The upper extremity bandage system includes: shoulder, elbow and hand bandages.
The shoulder joint builds the shoulder bone (humerus) and shoulder blade (scapula) . The bandage of the injured shoulder begins with a circular bend from left to right around the upper part of the upper arm, then descends under the uninjured armpit, climbs over the shoulder to the back and winds to the opposite armpit, then the winding over the chest returns to the injured shoulder.
The shoulder joint is placed so that the last coil covers 1/2 or 2/3 of its width.
The elbow joint is a complex joint that builds the shoulder bone, the collarbone and the ulna. Bending of the elbow joint begins with 2-3 turns of the “turtle” bend over the elbow recess, and continues with circular coils that alternately line the forearm and shoulder, with a cross on the elbow recess. A triangle (Esmarch’s) scarf can also be used to bend the elbow joint.
The bandage “eight for the fist” begins with circular fixing layers just above the bones of the breakfast, ie the wrist. Then the bandage is directed along the back of the hand, make a half turn on the surface of the palm and again on the outer surface of the hand, and by crossing the first coil, return to the opposite end of the joint.
Within the bandages of the lower extremities,there are the bandages of the hips, knees and feet.
The hip bandage can cover the lower abdomen, the upper third of the thigh and the large gluteal muscles. According to the place where the bend windings are cut, there are rear, side and front (in the groin area) bends.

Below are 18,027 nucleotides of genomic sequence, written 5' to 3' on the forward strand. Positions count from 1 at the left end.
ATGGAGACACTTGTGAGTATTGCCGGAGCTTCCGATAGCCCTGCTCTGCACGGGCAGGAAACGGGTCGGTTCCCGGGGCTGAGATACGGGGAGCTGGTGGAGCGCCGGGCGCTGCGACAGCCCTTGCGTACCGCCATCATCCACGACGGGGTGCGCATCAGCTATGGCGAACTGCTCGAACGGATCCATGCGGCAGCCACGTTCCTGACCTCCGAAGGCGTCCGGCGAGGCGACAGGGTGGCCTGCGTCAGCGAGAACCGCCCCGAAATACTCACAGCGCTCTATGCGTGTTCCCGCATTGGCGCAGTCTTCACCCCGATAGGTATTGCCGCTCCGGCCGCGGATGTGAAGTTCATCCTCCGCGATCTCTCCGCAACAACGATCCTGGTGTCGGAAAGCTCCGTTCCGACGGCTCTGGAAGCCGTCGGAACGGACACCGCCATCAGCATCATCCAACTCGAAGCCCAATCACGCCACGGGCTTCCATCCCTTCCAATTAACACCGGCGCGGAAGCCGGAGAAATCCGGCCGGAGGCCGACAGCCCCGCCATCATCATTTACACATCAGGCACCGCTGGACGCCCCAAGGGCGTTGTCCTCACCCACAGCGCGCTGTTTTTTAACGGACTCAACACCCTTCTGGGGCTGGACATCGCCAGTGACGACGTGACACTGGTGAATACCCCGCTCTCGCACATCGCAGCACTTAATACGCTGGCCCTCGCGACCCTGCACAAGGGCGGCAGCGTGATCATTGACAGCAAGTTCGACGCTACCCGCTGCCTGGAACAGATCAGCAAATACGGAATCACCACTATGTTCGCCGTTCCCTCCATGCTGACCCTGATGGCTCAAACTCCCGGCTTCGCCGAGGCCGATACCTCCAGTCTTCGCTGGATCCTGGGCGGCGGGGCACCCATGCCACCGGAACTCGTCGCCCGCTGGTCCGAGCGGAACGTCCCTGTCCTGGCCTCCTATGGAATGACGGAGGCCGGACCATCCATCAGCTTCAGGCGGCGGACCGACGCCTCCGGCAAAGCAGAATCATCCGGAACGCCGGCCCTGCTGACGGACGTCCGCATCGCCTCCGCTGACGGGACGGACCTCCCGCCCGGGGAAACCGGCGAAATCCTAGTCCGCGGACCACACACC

A circular coil is placed around the waist to secure the bandage, then the bandage is “guided” from the back to the front of the hip, and further towards the front and inner surface of the thigh. The bandage covers the posterior half-circumference of the thigh, exits from its outer side and passes obliquely over the lumbar region to the posterior half-circumference of the torso. The windings are repeated. The turn can be input, if each subsequent winding is above the previous one, or descending, if each winding is below the previous one.
The knee joint is made up of the femur, tibia and fibula. The bend of the “turtle’s” knee begins with tightening-catching coils over the most protruding part of the upper leg. Then divergent windings in the shape of an octagon are made, which intersect in the lower leg area. The bandage ends with circular coils in the upper third of the lower leg, or in the lower third of the thigh, depending on where the injury is located.
A circular bandage with a bandage on the thigh is used to retain the bandage material on wounds and other thigh injuries. The width of the bend is 10-14 cm. Bending begins with tightening circular coils in the lower third of the thigh above the knee joint. Then the entire surface of the thigh is closed from the bottom up with circular coils with folding. As a rule, such bandages on the thighs do not hold well and can easily slip, so it is recommended to finish wrapping with coils in the form of spikes in the area of the sacro-iliac joint.
If it is necessary to place the bandage on the lower extremity in the extended position, the spiral technique of bending with folding is used. Bending begins with circular coils in the upper third of the lower leg, and ends with fixing coils in the lower third of the thigh.
The bend of the foot begins by fixing the coil under the foot of the foot (heel bone), whereby the background of the foot is wrapped, and in the immediate vicinity of the root of the toes the coil passes along the bottom of the foot and returns to the heel. The next turns of the bandage are placed in the same way, which cover the previous windings by 2/3 and gradually rise towards the upper ankle joint.